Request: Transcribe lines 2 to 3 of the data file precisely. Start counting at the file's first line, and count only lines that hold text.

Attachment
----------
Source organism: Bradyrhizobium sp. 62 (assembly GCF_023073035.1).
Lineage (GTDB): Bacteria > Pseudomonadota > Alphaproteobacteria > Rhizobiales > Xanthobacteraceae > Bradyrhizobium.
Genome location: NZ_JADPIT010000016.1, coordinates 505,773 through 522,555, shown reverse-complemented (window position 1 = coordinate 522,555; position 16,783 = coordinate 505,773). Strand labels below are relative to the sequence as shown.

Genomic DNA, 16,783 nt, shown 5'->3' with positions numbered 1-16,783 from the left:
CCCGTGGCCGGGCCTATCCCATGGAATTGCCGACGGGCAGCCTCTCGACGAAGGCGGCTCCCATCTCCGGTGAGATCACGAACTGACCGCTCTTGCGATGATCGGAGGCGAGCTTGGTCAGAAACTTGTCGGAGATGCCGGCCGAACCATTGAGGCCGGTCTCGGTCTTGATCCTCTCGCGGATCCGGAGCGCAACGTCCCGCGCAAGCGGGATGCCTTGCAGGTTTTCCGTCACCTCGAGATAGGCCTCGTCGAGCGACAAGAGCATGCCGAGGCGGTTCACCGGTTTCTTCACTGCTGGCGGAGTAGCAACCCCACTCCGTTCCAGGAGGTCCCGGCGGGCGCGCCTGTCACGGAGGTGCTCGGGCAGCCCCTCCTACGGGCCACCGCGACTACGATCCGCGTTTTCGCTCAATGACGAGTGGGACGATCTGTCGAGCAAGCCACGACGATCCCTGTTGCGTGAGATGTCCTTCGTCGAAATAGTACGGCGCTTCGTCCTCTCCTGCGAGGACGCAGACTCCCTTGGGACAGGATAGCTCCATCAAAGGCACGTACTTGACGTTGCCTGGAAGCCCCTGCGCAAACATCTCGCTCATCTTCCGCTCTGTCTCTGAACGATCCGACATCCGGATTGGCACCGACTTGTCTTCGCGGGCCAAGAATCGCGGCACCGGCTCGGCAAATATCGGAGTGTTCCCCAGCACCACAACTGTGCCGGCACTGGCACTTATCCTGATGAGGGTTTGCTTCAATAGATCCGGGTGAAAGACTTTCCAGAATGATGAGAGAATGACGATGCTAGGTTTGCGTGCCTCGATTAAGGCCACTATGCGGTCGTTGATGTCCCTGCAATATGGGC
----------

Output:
Lineage (GTDB): Bacteria > Pseudomonadota > Alphaproteobacteria > Rhizobiales > Xanthobacteraceae > Bradyrhizobium.
Genome location: NZ_JADPIT010000016.1, coordinates 505,773 through 522,555, shown reverse-complemented (window position 1 = coordinate 522,555; position 16,783 = coordinate 505,773). Strand labels below are relative to the sequence as shown.